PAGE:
Music Preference in Worship: Name It and Claim It

Recently I wrote a post on musical style and the response was astounding. In almost two years of blogging that post received the most hits. Why is that? Why is style such a hot topic in worship?

The answer is an often-reviled word: preference. 

The word “preference” is often spat out rather than spoken. In arguments “their” preferences are pitted against “my” preferences, “they” get preferential treatment, and so on and so forth.

Preference is getting a bad rap. The truth is, we all have preferences, and that is a God-given gift.

Think about it. If Adam had not had preferences, how would he have named all of the animals?

God: “Adam, go name the animals.”

Adam: “Nah. I want to lay out and catch some rays. You go name the animals. I don’t care.”

Really? Take a moment and name all of the animals you can remember. Listen to the incredible diversity of sounds coming from the different names. Listen to how each name describes the animal owning that name.

Then God created Eve and Adam immediately gave her a name, as he had done for every other creature on earth.

Adam cared, and he had preferences from the beginning. You and I also have preferences.

Here are some of mine:

  • I prefer to live to eat rather than eat to live.
  • I prefer to stay up late.
  • I prefer contemporary and modern art over representational art.
  • I prefer Betthoven and Prokofiev over Bach and Mozart.
  • I prefer steak that is medium to medium rare.
  • I prefer congregational songs with ranges from c-d1.
  • I prefer U2, Coldplay, and Norah Jones.
  • I prefer worship services brimming with art, media, music, and stories.

Does this mean I limit myself to these preferences? Absolutely not. I limit my eating, try to get to bed at a reasonable time, listen to many styles of music, eat meat as long as it isn’t crawling off my plate, and enjoy leading worship and visiting churches even when very little art is present in worship

What are your preferences?

Every human being has preferences, and the sooner we become comfortable with our preferences the sooner we can move on to more meaningful discussions.

Discussions such as:

  • Who has God called us to be as people and as a church?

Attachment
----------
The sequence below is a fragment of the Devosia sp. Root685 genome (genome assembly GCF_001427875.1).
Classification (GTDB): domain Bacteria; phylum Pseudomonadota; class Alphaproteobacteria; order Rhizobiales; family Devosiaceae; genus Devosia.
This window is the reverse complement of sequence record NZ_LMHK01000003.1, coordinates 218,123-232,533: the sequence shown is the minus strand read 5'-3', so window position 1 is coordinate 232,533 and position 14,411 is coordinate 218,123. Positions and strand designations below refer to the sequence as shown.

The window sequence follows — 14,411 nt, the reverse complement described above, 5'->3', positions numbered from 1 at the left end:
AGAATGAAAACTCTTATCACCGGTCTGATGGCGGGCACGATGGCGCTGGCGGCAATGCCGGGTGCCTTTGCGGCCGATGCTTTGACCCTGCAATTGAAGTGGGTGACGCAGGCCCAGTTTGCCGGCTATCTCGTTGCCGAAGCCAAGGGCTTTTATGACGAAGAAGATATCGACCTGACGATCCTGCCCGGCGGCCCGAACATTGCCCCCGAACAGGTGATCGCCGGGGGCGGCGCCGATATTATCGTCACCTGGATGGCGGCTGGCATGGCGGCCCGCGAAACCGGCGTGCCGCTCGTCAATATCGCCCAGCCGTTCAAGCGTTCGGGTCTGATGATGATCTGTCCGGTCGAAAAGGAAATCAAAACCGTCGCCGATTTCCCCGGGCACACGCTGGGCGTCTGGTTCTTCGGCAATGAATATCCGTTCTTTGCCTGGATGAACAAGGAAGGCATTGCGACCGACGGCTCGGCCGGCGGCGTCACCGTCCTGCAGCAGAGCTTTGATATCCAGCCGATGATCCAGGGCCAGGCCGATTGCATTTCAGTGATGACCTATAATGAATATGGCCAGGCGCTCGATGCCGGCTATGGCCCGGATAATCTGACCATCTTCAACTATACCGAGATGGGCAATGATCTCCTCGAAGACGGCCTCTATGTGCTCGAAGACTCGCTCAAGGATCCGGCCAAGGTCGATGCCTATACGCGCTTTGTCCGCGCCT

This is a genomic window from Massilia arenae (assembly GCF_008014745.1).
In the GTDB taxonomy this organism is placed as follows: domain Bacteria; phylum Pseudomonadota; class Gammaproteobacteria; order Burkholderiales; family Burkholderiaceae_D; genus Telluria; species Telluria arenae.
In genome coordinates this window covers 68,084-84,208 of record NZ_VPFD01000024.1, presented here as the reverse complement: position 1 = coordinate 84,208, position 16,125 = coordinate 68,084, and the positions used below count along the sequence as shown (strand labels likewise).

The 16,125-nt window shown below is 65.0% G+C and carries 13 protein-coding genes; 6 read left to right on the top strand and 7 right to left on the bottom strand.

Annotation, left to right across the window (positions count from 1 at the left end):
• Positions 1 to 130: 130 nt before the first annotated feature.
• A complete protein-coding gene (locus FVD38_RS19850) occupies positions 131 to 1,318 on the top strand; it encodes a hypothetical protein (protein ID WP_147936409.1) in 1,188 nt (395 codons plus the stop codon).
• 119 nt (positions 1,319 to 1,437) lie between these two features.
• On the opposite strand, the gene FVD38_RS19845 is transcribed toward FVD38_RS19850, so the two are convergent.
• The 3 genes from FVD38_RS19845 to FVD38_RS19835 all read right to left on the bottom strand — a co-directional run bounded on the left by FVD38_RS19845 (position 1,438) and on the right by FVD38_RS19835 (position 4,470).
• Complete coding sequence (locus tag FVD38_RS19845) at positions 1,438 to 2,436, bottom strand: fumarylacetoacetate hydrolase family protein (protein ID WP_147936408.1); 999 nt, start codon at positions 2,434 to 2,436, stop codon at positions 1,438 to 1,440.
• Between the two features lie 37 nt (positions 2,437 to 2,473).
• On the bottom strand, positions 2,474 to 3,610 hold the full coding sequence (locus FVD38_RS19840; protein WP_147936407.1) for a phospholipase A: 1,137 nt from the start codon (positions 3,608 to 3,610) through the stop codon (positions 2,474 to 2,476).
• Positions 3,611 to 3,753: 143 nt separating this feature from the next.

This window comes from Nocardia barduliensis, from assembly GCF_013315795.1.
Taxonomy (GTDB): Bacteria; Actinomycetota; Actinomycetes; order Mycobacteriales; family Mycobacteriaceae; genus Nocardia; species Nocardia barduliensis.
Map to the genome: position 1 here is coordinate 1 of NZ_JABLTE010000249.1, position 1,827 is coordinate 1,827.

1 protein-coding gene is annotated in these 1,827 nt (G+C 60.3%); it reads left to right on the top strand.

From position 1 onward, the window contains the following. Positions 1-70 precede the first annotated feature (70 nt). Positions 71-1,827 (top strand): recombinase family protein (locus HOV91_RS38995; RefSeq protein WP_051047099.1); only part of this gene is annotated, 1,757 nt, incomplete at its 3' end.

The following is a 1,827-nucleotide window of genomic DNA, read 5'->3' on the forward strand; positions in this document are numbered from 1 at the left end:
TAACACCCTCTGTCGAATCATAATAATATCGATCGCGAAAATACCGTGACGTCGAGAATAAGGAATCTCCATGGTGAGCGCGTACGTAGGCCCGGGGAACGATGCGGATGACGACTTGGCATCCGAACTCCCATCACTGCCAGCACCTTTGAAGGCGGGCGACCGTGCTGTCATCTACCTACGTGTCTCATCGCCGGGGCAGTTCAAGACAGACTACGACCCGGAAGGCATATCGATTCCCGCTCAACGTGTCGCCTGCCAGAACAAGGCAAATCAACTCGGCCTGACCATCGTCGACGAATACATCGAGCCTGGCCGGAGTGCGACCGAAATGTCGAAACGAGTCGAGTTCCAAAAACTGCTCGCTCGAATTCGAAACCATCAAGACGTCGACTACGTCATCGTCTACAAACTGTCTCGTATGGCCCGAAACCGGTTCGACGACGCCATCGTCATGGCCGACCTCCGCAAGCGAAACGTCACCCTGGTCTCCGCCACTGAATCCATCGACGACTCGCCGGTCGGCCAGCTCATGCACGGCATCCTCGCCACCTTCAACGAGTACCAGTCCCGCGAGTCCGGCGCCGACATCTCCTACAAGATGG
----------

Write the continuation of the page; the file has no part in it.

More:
• What is my role in this church?
  • What is my role in the world?
  • How can I reach the next generation?
  • How can I love the older generations?
  • What can I set aside in deference to my younger or older brother or sister in Christ?

The evil one likes to take the very things God has given us for our good and turn them against us. Instead of letting the evil one get the best of us, let’s reclaim preference for the beautiful description of individuality God meant it to be. Let’s not use preference as a weapon.

List some of your preferences below. Keep the language factual and not argumentative.

The Truth About Preference

In our me-centric world personal preference has become king and queen, dominating nearly every facet of life.

Bread at a Bakery

Wegman’s grocery stores, a favorite of mine when I lived in Rochester, NY, lists almost 500 responses on their website to a search for actual bread products.  Choose between Giant Bread, Garlic Tuscany, Orange Cranberry, and hundreds of other shapes and flavors.

Music Genres List has catalogued over 230 different styles of music.  Dubstep, Opera, and Dirty South are just a few possibilities.  AMC’s Filmsite list displays hundreds of possible movie genres, sub-genres, and hybrids.

With this level of preference in culture, we should not be surprised to find that preference is a major player in church selection and even church leadership.

Humans are preferential.  Choice and free will are actually a gift from God.  We, on the other hand, often go to the extreme of declaring our preference the only correct preference.  I used to believe in a world where someone could make choices outside of preference, that there are black and white answers to everything.

I could not have been more wrong.

My executive pastor recently reminded me that one of the most important parts to discussing worship and music is admitting that your own preferences are always influencing your decisions.

  • When I choose music for a service, in addition to praying, considering Scripture references, and incorporating themes, I will undoubtedly base my decisions on preference.
  • When I look for a recording to guide my band, my preferences will guide me.
  • When someone asks me to listen to a piece of music, I will listen as objectively as I can, but my preferences will be present.
  • When I am hired, my employer in part hires my unique preferences.
  • When I get defensive in a worship or music discussion, I can usually look back and see me on a soapbox touting my preferences.

Over time I am becoming, with God’s help, more aware of my preferences and less judgmental of the preferences of others.

How do your preferences influence your leadership?